May Hack Day Highlight: IP Geolocation Map

by PagerDuty May 24, 2013 | 2 min read

Our May Hack Day just concluded, and as usual the event yielded some impressive projects. Here’s one that’s particularly awesomesauce: Ken Rose’s IP geolocation map.

The IT IP Map App Hack

A critical requirement of providing reliable service to our customers is making sure that our servers are up when our customers’ servers go down. So it’s helpful to know where our clients’ servers are located, to ensure that we use different providers. To easily view that information, Ken Rose created an app that visually displays our customers’ server locations on a map, based on their IP addresses.

PagerDuty generally receives notifications from customer systems by e-mail or HTTP. HTTP notification logs show the IP addresses of the servers that send the requests. Ken grabbed the servers’ IP addresses, used a service called to get the IPs’ latitude and longitude, and plotted the data on a map. This is called IP geolocation, and it lets us get a rough estimate of the distribution of our customers’ servers around the world.

IP Map

You can check out the initial result online. The various clusters show the different data centers where our customers’ servers are, similar to a heat map.

Ken is in the midst of making some improvements to the quality and accuracy of the map—collecting samples over a longer time period and switching over to Google Maps with a clustering library—but already, the app has provided some helpful insight: It shows that we have more customers in Europe than we realized, and we would like to investigate hosting some messaging servers in Europe. That would reduce the latency between our customers’ servers and our own, and our European customers would get their notifications even faster.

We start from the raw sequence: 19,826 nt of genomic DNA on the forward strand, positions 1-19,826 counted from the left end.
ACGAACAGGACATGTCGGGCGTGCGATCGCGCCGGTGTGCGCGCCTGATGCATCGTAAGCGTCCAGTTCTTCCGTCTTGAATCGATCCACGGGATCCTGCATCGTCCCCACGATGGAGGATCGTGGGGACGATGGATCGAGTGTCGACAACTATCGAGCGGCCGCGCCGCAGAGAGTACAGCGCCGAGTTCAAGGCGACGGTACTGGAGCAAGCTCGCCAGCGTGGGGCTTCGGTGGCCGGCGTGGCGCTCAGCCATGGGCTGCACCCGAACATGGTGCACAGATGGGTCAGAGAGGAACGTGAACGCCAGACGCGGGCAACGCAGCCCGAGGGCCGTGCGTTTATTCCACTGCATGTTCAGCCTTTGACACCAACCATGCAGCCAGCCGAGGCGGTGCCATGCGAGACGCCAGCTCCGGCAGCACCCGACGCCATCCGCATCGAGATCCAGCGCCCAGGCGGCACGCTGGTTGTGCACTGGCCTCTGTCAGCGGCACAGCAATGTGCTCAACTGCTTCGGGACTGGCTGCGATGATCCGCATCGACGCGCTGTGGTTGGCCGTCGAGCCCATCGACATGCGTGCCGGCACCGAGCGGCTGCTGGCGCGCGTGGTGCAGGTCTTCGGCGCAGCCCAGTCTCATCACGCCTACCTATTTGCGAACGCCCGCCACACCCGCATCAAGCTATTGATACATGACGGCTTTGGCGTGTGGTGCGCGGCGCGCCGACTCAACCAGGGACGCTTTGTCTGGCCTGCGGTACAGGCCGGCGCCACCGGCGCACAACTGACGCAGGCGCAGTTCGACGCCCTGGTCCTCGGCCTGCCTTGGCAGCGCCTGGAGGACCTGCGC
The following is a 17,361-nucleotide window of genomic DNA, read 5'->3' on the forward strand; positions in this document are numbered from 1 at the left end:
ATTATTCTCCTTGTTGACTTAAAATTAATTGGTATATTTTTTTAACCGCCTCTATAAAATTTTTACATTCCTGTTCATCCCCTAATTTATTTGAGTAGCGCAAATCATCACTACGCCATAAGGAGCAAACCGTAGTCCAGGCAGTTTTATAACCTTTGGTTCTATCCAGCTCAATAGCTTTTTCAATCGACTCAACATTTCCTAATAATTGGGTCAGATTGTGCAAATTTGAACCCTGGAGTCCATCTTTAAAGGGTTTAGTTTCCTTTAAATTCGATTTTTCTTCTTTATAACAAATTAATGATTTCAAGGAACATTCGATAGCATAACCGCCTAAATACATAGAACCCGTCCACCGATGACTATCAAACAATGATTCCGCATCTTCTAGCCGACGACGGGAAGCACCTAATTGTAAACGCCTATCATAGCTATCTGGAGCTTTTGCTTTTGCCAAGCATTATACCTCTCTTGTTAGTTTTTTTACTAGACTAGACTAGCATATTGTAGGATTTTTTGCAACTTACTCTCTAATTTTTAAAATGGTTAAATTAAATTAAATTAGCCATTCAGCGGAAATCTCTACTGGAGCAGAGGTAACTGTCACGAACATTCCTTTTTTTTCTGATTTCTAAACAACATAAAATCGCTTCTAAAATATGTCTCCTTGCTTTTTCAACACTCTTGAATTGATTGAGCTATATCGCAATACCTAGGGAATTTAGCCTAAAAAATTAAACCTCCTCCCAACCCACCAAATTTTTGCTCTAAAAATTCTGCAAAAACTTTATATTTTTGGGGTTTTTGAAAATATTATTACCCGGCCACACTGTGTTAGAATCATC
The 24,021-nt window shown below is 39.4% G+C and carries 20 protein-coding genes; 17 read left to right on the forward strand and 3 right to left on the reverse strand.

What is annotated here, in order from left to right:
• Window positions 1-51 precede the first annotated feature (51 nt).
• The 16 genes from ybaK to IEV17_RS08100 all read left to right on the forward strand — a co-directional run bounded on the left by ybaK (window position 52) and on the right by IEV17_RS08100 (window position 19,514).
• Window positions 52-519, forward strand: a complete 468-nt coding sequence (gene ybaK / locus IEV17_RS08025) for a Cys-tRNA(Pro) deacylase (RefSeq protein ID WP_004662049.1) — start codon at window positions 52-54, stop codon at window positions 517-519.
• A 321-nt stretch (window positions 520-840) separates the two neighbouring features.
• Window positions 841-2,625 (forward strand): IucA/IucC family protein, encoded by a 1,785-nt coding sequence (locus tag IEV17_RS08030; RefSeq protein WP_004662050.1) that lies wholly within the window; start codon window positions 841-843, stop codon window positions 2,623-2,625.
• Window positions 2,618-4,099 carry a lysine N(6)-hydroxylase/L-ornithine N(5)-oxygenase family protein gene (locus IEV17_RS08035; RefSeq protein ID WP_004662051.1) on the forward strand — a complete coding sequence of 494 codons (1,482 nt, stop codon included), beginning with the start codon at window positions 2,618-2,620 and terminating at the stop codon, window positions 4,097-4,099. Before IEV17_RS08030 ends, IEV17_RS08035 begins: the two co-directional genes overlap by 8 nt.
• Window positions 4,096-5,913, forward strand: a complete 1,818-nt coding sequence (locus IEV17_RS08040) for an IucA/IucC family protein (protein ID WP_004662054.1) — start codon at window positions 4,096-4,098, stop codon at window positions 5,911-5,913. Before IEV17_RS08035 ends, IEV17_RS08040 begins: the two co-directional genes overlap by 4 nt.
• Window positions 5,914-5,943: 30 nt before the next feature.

Honorable Mention: A Refreshing Solution

FridgeThere were several other terrific Hack Day projects in May, but we would be remiss if we didn’t mention one of the non-programming projects: Arup Chakrabarti and Evan Gilman’s refrigerator rearchitecture. This project involved changing the direction the company’s fridge door opens so that it’s easier to access water, beer, and other beverages. Ok, mostly just beer. After making a very rough (and questionable) estimate, the owners expect to see a savings of 30 minutes per week due to the increased efficiency.